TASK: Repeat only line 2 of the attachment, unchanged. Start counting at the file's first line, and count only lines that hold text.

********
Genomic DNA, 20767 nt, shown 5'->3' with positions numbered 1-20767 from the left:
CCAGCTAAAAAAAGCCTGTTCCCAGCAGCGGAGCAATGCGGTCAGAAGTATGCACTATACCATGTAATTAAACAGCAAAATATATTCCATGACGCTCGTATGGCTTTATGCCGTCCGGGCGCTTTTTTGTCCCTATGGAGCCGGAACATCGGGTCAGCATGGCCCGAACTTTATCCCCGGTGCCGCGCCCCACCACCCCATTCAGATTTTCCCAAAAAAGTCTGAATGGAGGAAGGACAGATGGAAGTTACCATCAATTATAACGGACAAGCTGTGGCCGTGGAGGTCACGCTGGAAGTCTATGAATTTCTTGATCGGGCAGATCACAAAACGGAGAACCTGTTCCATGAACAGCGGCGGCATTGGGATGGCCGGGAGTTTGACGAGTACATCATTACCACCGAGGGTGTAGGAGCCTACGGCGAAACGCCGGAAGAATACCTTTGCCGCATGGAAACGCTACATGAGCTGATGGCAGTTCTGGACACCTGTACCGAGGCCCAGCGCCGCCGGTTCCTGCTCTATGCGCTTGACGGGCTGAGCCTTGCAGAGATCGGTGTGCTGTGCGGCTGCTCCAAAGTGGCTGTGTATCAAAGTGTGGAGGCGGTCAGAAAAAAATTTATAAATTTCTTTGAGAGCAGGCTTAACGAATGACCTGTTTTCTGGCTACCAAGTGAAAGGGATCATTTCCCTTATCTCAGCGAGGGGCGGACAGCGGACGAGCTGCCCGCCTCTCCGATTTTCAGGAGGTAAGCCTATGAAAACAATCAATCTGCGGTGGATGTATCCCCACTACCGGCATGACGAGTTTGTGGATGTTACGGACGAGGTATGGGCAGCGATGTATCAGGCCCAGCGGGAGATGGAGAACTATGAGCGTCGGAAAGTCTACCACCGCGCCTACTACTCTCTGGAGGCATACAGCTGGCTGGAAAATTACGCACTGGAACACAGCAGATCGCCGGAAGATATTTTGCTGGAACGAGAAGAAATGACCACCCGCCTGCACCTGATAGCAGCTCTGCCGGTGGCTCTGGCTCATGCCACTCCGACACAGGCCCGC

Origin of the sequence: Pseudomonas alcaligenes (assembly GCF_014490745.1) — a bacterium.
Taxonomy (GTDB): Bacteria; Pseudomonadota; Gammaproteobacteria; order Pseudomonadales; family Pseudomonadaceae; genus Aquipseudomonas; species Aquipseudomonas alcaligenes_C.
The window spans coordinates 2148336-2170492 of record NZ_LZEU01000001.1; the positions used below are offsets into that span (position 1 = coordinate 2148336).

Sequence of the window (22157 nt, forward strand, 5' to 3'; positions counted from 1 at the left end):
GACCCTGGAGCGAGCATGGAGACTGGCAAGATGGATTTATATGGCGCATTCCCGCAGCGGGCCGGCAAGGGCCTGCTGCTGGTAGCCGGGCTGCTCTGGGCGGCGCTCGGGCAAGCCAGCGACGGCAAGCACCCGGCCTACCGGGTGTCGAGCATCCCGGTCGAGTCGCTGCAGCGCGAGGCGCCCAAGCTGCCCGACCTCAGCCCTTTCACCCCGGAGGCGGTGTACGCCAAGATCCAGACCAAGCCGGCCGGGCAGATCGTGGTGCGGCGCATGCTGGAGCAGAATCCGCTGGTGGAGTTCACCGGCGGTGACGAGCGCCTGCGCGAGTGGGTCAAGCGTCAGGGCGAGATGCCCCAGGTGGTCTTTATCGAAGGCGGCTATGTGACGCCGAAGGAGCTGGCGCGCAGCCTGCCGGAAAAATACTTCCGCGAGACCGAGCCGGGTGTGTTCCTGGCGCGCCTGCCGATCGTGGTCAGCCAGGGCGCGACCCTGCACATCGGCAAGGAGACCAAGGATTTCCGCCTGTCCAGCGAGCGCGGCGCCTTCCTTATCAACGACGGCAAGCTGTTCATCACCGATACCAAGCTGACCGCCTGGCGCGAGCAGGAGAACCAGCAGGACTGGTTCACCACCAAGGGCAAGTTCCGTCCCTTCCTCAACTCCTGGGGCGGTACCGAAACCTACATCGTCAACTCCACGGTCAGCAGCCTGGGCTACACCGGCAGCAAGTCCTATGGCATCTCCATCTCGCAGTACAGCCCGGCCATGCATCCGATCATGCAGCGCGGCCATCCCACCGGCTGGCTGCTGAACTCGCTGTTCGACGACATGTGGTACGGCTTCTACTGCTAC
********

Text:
CCAGCTAAAAAAAGCCTGTTCCCAGCAGCGGAGCAATGCGGTCAGAAGTATGCACTATACCATGTAATTAAACAGCAAAATATATTCCATGACGCTCGTATGGCTTTATGCCGTCCGGGCGCTTTTTTGTCCCTATGGAGCCGGAACATCGGGTCAGCATGGCCCGAACTTTATCCCCGGTGCCGCGCCCCACCACCCCATTCAGATTTTCCCAAAAAAGTCTGAATGGAGGAAGGACAGATGGAAGTTACCATCAATTATAACGGACAAGCTGTGGCCGTGGAGGTCACGCTGGAAGTCTATGAATTTCTTGATCGGGCAGATCACAAAACGGAGAACCTGTTCCATGAACAGCGGCGGCATTGGGATGGCCGGGAGTTTGACGAGTACATCATTACCACCGAGGGTGTAGGAGCCTACGGCGAAACGCCGGAAGAATACCTTTGCCGCATGGAAACGCTACATGAGCTGATGGCAGTTCTGGACACCTGTACCGAGGCCCAGCGCCGCCGGTTCCTGCTCTATGCGCTTGACGGGCTGAGCCTTGCAGAGATCGGTGTGCTGTGCGGCTGCTCCAAAGTGGCTGTGTATCAAAGTGTGGAGGCGGTCAGAAAAAAATTTATAAATTTCTTTGAGAGCAGGCTTAACGAATGACCTGTTTTCTGGCTACCAAGTGAAAGGGATCATTTCCCTTATCTCAGCGAGGGGCGGACAGCGGACGAGCTGCCCGCCTCTCCGATTTTCAGGAGGTAAGCCTATGAAAACAATCAATCTGCGGTGGATGTATCCCCACTACCGGCATGACGAGTTTGTGGATGTTACGGACGAGGTATGGGCAGCGATGTATCAGGCCCAGCGGGAGATGGAGAACTATGAGCGTCGGAAAGTCTACCACCGCGCCTACTACTCTCTGGAGGCATACAGCTGGCTGGAAAATTACGCACTGGAACACAGCAGATCGCCGGAAGATATTTTGCTGGAACGAGAAGAAATGACCACCCGCCTGCACCTGATAGCAGCTCTGCCGGTGGCTCTGGCTCATGCCACTCCGACACAGGCCCGC